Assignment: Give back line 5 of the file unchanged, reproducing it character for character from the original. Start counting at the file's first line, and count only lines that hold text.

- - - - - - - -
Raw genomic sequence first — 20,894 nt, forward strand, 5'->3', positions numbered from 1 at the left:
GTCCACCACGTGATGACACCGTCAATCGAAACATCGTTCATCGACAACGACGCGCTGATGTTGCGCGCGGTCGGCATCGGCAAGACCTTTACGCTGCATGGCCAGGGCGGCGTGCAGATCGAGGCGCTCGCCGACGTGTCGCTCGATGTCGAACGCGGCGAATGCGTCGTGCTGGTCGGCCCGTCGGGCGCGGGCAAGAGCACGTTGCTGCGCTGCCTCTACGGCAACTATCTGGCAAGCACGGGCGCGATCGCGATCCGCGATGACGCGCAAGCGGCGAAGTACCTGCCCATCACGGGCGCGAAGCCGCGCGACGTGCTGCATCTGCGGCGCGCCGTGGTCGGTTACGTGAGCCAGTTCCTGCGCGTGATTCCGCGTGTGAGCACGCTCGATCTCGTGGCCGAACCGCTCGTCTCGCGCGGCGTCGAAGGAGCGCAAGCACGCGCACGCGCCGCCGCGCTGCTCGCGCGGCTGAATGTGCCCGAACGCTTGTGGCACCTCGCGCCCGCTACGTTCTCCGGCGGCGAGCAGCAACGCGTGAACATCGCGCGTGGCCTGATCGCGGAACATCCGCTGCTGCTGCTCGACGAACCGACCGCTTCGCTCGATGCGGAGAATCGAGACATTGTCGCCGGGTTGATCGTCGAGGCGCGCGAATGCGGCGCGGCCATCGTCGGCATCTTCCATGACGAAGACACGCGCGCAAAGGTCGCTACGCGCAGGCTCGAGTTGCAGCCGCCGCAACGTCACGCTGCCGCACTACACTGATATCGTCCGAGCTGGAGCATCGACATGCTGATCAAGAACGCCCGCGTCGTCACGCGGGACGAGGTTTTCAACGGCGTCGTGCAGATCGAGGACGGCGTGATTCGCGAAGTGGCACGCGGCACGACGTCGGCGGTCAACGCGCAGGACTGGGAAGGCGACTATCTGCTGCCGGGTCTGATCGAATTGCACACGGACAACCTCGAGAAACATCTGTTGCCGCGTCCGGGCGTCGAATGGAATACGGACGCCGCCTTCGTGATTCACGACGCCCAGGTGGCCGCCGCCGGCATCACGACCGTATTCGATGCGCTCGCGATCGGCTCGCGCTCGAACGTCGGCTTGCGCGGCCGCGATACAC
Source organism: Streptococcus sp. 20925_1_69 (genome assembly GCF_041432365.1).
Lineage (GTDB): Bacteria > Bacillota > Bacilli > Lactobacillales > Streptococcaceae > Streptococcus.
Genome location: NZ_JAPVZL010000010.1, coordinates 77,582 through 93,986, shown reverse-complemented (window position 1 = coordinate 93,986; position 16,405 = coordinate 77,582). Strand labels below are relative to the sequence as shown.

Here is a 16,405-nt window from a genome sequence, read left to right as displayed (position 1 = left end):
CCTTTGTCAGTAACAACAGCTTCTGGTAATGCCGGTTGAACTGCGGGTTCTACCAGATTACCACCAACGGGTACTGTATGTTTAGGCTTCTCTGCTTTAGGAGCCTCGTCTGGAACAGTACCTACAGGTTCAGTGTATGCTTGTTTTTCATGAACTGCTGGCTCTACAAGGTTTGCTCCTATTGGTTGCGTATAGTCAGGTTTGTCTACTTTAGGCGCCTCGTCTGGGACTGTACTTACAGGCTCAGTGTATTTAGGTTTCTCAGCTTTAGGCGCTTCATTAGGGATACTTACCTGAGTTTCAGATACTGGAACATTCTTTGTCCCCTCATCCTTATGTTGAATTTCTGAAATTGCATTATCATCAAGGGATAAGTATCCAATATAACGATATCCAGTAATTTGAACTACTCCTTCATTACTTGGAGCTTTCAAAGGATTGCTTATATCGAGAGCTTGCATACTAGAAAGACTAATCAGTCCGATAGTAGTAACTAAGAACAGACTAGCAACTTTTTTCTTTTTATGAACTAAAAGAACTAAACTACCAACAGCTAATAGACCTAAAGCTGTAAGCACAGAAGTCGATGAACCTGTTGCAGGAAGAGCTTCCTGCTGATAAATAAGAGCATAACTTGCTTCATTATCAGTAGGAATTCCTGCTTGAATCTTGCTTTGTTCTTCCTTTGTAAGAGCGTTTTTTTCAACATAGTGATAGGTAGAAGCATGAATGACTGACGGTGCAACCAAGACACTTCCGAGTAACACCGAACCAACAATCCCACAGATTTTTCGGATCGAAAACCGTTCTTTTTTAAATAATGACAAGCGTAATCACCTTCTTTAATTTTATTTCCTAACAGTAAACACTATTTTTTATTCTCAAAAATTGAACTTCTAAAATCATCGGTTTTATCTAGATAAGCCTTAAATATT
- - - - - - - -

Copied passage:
Genome location: NZ_JAPVZL010000010.1, coordinates 77,582 through 93,986, shown reverse-complemented (window position 1 = coordinate 93,986; position 16,405 = coordinate 77,582). Strand labels below are relative to the sequence as shown.